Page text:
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Source: United Nations Relief and Works Agency for Palestine Refugees in the Near East (UNRWA)
26 March 2015


26 March 2015

17 -24 March Issue 85

The last of a total of 83 UNRWA school buildings impacted by the summer 2014 hostilities was reopened on Sunday, 22 March. “Hope is a wonderful friend that might disappear, but it will never betray. Happiness is inside your home. Do not search for it in the gardens of stranger,” read 11-year-old Rua’ Kdeih, a Palestine refugee, during the re-opening of Elementary Co-ed A&B school in Khuzaa, Khan Younis, in the southern Gaza Strip. The ceremony was attended by UNRWA Commissioner-General Pierre Krähenbühl. The poem read by Rua’ is from her book found by UNRWA personnel in the rubble after an entire wing of the school, a toilet block and a boundary wall were destroyed during last summer’s hostilities. Damage and destruction to the building was concurrent with Israeli Defense Force ground operations in and around the vicinity of the school. The Agency financed the repair works of impacted schools, starting on 26 August 2014, with funds from international donors and with the US$ 50,000 from Nobel Peace Prize Laureate, Malala Yousafzai. “Those were very dark days for children,” stated the Commissioner-General at the ceremony, in reference to the 50 days of conflict. “It is heartening to witness the return to school here of 1,170 Palestine refugee children,” he added.

UNRWA commenced an exceptional food distribution on 22 March as part of its continued early recovery response to the summer 2014 conflict. The distribution to approximately 47,000 families aims at ensuring sufficient access to food for refugees in Gaza; it also serves to inject essential commodities into the local market. The food parcels include rice, flour and oil in quantities according to family size. Benefiting families include newly separated families, those who have applied for food assistance but have not yet been visited, families previously classified as not poor before 2013 and pending results of a complaint and other vulnerable families identified. The distribution comes in addition to the regular food assistance provided to approximately 868,000 refugees and the daily rations that UNRWA is providing to almost 8,000 internally displaced persons sheltering in 13 UNRWA Collective Centres across Gaza. Food parcels will be provided to eligible families via UNRWA’s twelve distribution centres for ten working days, until 2 April. On the first day of distribution 3,302 families collected food parcels and on the second day 4,024 families collected their flour, rice and oil.

During the reporting week the Agency provided 831 families with rental subsidies (Transitional Shelter Cash Assistance, TSCA) and 154 families with payments for severe repairs, both with funds totalling US $1.2 million from the German Development Bank KfW (Kreditanstalt für Wiederaufbau). In January 2015, UNRWA was forced to suspend its cash assistance programme supporting repairs and providing rental subsidies to Palestine refugee families in Gaza. Through reprogramming of funding and savings as well as receipt of pledges, UNRWA has been able to distribute a total of over US$ 17.7 million to more than 13,500 families since the announcement of the suspension. These payments do not change the fact that only US$ 175 million has been pledged in support of UNRWA’s emergency shelter programme, for which a total of US$ 720 million is required. This leaves a current shortfall of US$ 545 million. UNRWA urgently requires additional funding to allow refugee families with minor damage to repair their homes and to provide on-going rental subsidies (TSCA).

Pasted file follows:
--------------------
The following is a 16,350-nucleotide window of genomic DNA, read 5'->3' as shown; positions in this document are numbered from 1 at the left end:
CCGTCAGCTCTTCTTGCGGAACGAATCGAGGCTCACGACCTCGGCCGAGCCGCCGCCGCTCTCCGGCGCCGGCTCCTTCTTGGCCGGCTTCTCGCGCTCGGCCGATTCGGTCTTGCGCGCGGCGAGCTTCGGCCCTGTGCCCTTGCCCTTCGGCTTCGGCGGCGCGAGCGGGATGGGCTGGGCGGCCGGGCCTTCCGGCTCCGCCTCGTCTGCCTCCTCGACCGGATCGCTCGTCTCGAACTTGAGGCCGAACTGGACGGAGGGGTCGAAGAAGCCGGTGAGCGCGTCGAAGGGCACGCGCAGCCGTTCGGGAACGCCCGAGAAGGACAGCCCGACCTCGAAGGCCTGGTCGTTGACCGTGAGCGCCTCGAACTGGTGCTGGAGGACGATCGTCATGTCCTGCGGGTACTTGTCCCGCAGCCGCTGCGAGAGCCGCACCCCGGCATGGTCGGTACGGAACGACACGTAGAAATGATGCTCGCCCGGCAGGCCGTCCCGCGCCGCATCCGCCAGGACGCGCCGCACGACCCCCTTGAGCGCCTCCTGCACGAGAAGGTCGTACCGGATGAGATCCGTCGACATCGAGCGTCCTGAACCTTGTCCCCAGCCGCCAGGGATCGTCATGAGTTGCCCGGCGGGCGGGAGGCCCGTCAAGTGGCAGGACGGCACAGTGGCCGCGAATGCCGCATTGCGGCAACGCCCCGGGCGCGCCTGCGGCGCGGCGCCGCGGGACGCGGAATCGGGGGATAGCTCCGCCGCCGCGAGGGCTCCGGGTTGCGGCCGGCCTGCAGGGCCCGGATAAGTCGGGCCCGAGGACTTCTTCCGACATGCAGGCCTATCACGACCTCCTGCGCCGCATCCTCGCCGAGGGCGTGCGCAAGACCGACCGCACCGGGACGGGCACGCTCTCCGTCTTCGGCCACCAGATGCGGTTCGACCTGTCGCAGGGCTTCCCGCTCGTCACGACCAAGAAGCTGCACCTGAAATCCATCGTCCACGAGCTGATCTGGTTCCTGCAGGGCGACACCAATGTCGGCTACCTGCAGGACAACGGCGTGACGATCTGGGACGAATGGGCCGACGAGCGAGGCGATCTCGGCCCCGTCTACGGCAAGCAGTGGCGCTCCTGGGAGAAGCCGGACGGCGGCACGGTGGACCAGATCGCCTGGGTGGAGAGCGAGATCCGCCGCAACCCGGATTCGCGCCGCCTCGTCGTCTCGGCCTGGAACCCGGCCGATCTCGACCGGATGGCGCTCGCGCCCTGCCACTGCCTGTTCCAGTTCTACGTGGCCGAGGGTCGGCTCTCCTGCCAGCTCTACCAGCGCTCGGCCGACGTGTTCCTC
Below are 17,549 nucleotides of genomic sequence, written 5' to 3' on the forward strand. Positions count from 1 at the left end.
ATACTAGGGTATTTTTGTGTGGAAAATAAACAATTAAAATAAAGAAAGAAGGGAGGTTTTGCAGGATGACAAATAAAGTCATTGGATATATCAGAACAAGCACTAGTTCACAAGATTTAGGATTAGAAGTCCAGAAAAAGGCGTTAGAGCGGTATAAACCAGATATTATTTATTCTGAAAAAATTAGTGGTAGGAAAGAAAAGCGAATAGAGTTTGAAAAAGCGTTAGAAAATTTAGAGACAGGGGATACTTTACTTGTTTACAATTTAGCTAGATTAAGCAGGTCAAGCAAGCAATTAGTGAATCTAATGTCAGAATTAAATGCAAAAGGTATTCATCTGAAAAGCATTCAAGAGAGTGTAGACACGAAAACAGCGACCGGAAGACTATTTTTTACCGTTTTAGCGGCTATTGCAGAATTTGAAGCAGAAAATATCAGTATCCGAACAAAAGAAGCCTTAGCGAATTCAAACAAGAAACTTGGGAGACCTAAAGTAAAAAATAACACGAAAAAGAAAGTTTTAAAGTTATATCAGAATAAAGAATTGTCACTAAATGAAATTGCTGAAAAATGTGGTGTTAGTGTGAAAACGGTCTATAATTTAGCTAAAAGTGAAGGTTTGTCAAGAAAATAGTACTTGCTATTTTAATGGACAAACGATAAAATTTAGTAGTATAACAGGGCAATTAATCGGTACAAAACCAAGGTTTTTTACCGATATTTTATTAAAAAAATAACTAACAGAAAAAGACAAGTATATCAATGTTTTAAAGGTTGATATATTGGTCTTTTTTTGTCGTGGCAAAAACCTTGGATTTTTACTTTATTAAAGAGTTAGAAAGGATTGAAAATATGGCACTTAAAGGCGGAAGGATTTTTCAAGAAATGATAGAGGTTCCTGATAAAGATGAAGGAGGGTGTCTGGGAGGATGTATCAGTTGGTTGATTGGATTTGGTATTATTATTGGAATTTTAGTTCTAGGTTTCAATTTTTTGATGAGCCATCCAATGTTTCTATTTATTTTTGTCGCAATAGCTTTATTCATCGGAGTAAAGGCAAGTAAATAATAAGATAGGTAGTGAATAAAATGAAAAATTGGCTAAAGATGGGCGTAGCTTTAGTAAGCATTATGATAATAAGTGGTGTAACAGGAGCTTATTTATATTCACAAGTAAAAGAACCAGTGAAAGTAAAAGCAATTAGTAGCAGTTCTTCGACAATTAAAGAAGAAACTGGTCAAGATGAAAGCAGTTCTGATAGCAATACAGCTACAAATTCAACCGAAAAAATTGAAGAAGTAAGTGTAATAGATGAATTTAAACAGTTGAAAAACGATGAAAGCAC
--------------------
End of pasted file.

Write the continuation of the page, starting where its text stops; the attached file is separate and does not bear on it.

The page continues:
Since the start of the emergency shelter response, UNRWA has distributed a total of US$ 93.5 million (excluding Programme Support Costs) to Palestine refugee families. The funding allowed UNRWA to assist some 60,000 families to repair damage to their homes and comes in addition to the rental subsidies that were provided to around 10,800 families whose homes were totally or severely destroyed. Of these families, over 7,600 families also benefited from the reintegration grant. A further 1,270 families whose homes incurred major damage benefited from the reintegration grant. As of 23 March 2015, UNRWA engineers have completed the technical assessment of over 132,000 homes as part of the UNRWA efforts to determine assistance eligibility. Whilst the ongoing appeal review is expected to be concluded shortly, to date over 9,000 Palestine refugee houses have been considered totally destroyed and over 5,000 have suffered severe, over 4,000 major and over 114,000 minor damages. To date, the Agency has only received funding to reconstruct 200 of the over 9,000 houses totally destroyed.

On World Water Day – 22 March – the Palestinian Central Bureau of Statistics (PCBS) and the Palestinian Authority (PA) released a statement underscoring the importance of water availability to achieve sustainable development. This was also emphasized in UN World Water Day messaging by the UN system. With no perennial streams and low rainfall, Gaza relies almost completely on the underlying coastal aquifer for the provision of clean water. Yet in 2014, 100.8 million cubic metres (MCM) were extracted from the coastal aquifer, far exceeding the recommended yield of 50-60 MCM per year. Consequently, the ground water is declining and the aquifer is infiltrated by sea water and wastewater. This, and the flow of seepage of waste water into the aquifer, has turned Gaza’s water saline. 90 per cent of the water in Gaza is undrinkable and fails the quality standards for safe drinking water of the World Health Organisation (WHO). The UN Gaza 2020 report (PDF, August, 2012) states that in only 25 per cent (30,000 CMC) of waste water was recycled in Gaza and some 90,000 CMC of raw or partly treated sewage was being released daily into the sea. The report furthermore states that the Gaza aquifers may become unusable by 2016 – next year – and damage to it irreversible by 2020.